Event / Webinar on “Global Christianity and the Transformation of Dalits in Colonial and Postcolonial Kerala” at KCHR, Thiruvananthapuram

The Kerala Council for Historical Research (KCHR) invites you to a Webinar on  Global Christianity and the Transformation of Dalits in Colonial and Postcolonial Kerala’ by Professor P. Sanal Mohan.

Date: 10 July 2020 (Friday)

Time:3:00pm (IST)

You can join the webinar with a valid Gmail id using the following link from 2.45 pm onwards on 10th July 2020. There is no separate registration process.


The webinar will be recorded and you can watch the Live Stream at


About the Speaker: Professor P. Sanal Mohan currently teaches at the School of Social Sciences, Mahatma Gandhi University, Kottayam. He was the former Director of the KCHR. He was Smuts Visiting Fellow at the University of Cambridge and Post-Doctoral Visiting Fellow at the Max Planck Institute for the Study of Religious and Ethnic Diversity, Gottingen, Germany, among others. His areas of research interest include colonial modernity, social movements and questions of identity, Dalit movements and Christianity in India His book Modernity of Slavery: Struggles against Caste Inequality in Colonial Kerala was published by the Oxford University Press in 2015.

About the Lecture: The Transforming power of the ‘word of God’ proclaimed the globality of Christianity experienced by Dalits in colonial and postcolonial Kerala. What were the implications of the word of God in the everyday life of Dalits where meaning was produced and circulated along with the work in the fields of the landlords? Christianity provided a different  idea of the sacred and a new religious and social imagination to the people. It was this notion of the sacred that resignified Dalits as socially significant from the 19th century onwards. I wish to address the dynamics of this resignification exploring archival and ethnographic materials. Although Christianity entailed globality in its very inception, in this paper I am specifically concerned with Global Missionary organizations founded in the final years of the 18th Century and their tryst  with Dalit communities in Kerala.

Shared to KSM by Ashok R. Chandran, Publications Officer, MIDS, Chennai.

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Journal article (OA) / The Social History of Caste Colonies in Kerala

Pramod, Maya. ‘As a Dalit Woman: My Life in a Caste-Ghetto of Kerala’. CASTE / A Global Journal on Social Exclusion 1, no. 1 (February 2020): 111-24.
Abstract: It is awfully significant to enquire how the lower casts Dalit women have read about socio-economic and cultural aspects of Dalit colony life, that have changed our life and society.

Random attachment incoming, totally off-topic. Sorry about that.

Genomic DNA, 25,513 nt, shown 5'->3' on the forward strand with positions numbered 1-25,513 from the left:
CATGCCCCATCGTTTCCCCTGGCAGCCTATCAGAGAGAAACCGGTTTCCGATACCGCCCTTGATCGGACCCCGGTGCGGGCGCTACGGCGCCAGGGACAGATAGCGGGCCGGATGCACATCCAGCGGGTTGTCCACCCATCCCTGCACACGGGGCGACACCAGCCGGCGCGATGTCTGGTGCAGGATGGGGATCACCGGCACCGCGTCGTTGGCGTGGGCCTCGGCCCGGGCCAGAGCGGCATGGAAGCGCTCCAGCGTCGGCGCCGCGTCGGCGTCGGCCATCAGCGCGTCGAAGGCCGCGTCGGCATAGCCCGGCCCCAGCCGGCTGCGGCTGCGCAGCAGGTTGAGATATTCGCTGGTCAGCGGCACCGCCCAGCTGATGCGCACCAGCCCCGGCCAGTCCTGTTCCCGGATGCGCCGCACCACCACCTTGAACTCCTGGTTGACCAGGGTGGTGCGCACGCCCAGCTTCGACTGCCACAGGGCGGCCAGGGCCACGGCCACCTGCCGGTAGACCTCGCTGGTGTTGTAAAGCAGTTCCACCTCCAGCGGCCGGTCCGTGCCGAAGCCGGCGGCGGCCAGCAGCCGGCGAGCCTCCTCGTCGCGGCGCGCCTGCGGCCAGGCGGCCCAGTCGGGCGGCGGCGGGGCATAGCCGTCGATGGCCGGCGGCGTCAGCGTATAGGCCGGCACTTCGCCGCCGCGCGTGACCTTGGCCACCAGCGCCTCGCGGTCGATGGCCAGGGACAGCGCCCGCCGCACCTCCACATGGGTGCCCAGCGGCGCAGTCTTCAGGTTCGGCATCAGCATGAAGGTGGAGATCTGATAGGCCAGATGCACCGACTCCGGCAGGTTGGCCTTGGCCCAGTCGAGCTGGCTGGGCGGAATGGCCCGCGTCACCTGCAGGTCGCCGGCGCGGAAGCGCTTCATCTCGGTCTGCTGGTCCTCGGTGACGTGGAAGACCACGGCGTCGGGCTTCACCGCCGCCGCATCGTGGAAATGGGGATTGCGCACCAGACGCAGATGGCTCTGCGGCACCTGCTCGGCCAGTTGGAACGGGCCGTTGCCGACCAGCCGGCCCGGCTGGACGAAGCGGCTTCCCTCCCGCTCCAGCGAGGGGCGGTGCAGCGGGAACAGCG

I argue that the colonies serve as an index of their inferior social status. It serves more of their ghettoisation than for their empowerment. It further distances them from society and helps to appropriate their labour.
This is the continuation of the age-old practice of caste discrimination and deprivation that kept them away from the mainstream while appropriating their labour for the general development of society.
This paper focuses on the rereading of social norms which evolved through my probing of the social history of ‘caste colony’ as part of my research, especially in Dalit women.
More info and full text (OA): https://doi.org/10.26812/caste.v1i1.69
Reposted from Kerala Scholars eGroup
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Journal article / Lessons for Postcolonial Organisation Studies from Dalit Women’s Protests in Tea Plantations

Raman, K. Ravi. ‘Can the Dalit Woman Speak? How “Intersectionality” Helps Advance Postcolonial Organization Studies’. Organization 27, no. 2 (March 2020): 272–90.
Abstract (edited): Through a sustained engagement with postcolonial/subaltern studies scholarship, I inquire into how intersectionality as an approach could advance an argument in the context of postcolonial organisation studies. This ensures a submerged possibility of understanding ‘workplace resistances’ and their varied dynamics.
The case study involves both contemporary ethnographic and in-depth historical accounts sourced from the Dalit women’s protests at tea plantations in Kerala in 2015 (along with pertinent secondary sources).
The article explores how ‘self-organising’ by the mis-organised, during the course of the struggle, turned them into active political subjects: a ‘subject position from which to speak’.

Exposing certain theoretical constraints within the postcolonial approach and incorporating insights from deeper subjective aspects of the labour process, social reproduction in postcolonial perspectives, and the feminist literature on intersectionality as an integrative narrative, an attempt is made to supplement postcolonial organisation studies and open up the gateway to its advancement.

More info: https://doi.org/10.1177/1350508419888899

Reposted from Kerala Scholars eGroup
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